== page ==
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The High Cost of Conservation

Tuesday, December 8, 2009 by Slaughter Development

The administration at Central Michigan University has managed to reduce water consumption by nearly 10%. But to make up for lost revenue, the city of Mount Pleasant may need to raise water fees for everyone.

According to a report by writer Hilary Farrell:

Mount Pleasant’s enterprise funds in the 2010 budget are hit by several factors, including CMU’s conservation efforts in residence halls and other buildings. CMU is estimated to have used 20 million fewer gallons of water this year.

Mount Pleasant sold 834 million gallons of water in 2000 and 740 million gallons in 2008, [City Finance Director] Ridley said. The estimate for 2009 for the city is 670 million.

“This is a fairly significant decline in revenues.”

You can’t fault Central Michigan University either for saving water or reducing costs. Reducing consumption and lowering expenses are both laudable objectives. And it’s hard to blame the city of Mount Pleasant, who has charged by the gallon for eons and needs water revenue to pay their bills. A proposed fee increase of 2% would help cover these losses, but effectively punish everyone else for CMU’s efforts.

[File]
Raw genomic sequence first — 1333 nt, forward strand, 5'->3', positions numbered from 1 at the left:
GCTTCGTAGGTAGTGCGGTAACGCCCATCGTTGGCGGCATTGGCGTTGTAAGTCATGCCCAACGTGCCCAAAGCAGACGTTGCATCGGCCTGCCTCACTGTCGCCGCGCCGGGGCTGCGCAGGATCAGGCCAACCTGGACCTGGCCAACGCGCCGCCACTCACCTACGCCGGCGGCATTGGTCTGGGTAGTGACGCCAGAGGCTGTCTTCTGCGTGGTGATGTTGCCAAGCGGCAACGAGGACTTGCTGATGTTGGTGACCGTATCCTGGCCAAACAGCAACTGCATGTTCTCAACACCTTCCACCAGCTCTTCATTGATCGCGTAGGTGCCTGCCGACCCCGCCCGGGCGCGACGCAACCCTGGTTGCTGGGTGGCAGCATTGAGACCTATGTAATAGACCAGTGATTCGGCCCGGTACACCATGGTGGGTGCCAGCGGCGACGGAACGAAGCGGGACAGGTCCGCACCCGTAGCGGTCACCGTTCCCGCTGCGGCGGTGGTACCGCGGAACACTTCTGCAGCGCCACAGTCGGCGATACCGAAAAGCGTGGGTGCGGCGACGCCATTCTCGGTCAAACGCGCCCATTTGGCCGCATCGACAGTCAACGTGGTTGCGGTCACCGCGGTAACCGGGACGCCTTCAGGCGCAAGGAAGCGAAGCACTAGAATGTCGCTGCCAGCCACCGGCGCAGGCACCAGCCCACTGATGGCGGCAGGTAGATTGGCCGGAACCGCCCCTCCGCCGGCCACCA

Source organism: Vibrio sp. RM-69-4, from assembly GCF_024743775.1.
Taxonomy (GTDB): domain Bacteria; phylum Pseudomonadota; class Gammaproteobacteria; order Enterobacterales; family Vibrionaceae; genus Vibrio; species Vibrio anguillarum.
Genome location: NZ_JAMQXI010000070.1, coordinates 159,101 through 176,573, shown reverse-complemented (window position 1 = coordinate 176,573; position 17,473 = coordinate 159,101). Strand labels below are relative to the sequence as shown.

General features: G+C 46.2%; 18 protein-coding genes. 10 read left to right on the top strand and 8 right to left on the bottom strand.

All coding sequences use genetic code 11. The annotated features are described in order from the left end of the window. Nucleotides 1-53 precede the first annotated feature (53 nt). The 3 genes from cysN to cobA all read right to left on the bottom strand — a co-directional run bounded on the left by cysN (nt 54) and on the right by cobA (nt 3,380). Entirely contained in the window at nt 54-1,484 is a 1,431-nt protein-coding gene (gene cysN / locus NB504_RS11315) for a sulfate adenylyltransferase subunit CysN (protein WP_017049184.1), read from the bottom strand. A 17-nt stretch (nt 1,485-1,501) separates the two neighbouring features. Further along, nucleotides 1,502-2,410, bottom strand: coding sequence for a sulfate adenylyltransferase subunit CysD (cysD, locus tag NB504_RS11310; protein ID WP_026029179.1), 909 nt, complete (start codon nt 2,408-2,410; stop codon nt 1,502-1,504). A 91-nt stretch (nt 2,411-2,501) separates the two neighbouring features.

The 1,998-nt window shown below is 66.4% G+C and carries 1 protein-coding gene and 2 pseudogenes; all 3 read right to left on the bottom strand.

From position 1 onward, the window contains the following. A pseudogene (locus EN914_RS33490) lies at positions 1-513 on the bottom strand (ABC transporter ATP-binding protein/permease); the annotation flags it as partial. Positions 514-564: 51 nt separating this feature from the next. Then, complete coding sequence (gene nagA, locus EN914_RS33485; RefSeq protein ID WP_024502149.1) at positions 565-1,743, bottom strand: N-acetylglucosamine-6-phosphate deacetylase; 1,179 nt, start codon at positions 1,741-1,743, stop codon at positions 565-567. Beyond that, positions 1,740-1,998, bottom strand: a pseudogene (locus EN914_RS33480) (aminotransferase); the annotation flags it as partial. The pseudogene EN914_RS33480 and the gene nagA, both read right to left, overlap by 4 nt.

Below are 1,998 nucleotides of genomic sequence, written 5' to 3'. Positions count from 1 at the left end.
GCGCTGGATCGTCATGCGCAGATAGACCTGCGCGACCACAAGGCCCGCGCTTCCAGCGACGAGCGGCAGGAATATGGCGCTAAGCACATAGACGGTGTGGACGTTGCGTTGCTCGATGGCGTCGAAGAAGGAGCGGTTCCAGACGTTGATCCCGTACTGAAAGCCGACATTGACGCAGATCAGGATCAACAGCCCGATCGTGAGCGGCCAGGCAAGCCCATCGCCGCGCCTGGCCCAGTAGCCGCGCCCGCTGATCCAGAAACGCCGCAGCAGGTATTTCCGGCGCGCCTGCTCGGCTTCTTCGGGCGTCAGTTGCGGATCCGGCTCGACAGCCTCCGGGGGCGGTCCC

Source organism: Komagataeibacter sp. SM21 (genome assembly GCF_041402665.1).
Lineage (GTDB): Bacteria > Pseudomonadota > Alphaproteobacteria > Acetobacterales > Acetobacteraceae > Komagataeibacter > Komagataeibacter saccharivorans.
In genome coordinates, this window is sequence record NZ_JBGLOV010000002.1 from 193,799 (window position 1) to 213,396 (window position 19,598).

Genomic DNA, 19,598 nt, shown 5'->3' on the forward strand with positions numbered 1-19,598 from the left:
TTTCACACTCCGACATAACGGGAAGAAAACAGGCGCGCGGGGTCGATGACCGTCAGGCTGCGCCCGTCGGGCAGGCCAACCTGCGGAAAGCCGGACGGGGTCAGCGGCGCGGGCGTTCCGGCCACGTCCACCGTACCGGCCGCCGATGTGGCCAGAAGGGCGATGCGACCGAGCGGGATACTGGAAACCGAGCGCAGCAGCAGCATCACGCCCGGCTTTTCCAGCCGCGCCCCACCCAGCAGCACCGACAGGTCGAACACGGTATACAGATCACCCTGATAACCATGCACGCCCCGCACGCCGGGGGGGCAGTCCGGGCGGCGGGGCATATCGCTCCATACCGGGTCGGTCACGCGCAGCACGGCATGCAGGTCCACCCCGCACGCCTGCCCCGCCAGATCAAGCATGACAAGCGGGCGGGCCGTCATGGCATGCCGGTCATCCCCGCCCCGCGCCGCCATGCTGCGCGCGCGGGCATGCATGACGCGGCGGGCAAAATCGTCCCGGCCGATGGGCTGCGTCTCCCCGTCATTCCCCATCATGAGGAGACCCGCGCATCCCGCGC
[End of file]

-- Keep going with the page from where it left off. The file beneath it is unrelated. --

The situation hardly seems fair to anyone involved. Yet, instead of focusing on the outcomes we should think through the process. There’s more to the relationship between the city and the university than buying water. If Mount Pleasant had known about CMU’s conservation plans years in advance, they might have been able to conduct better budget projections. If Central Michigan University was consciously aware of their contribution to city water revenue, they might have been able to develop a more constructive plan.

The Methodology Blog has covered process-oriented thinking before as well as what happens when you get too good at conservation. Helping people think through stakeholder conflicts and workflow challenges is our business. If you’re looking to balance incentives, contact Slaughter Development. We’ll help you think and work smarter.

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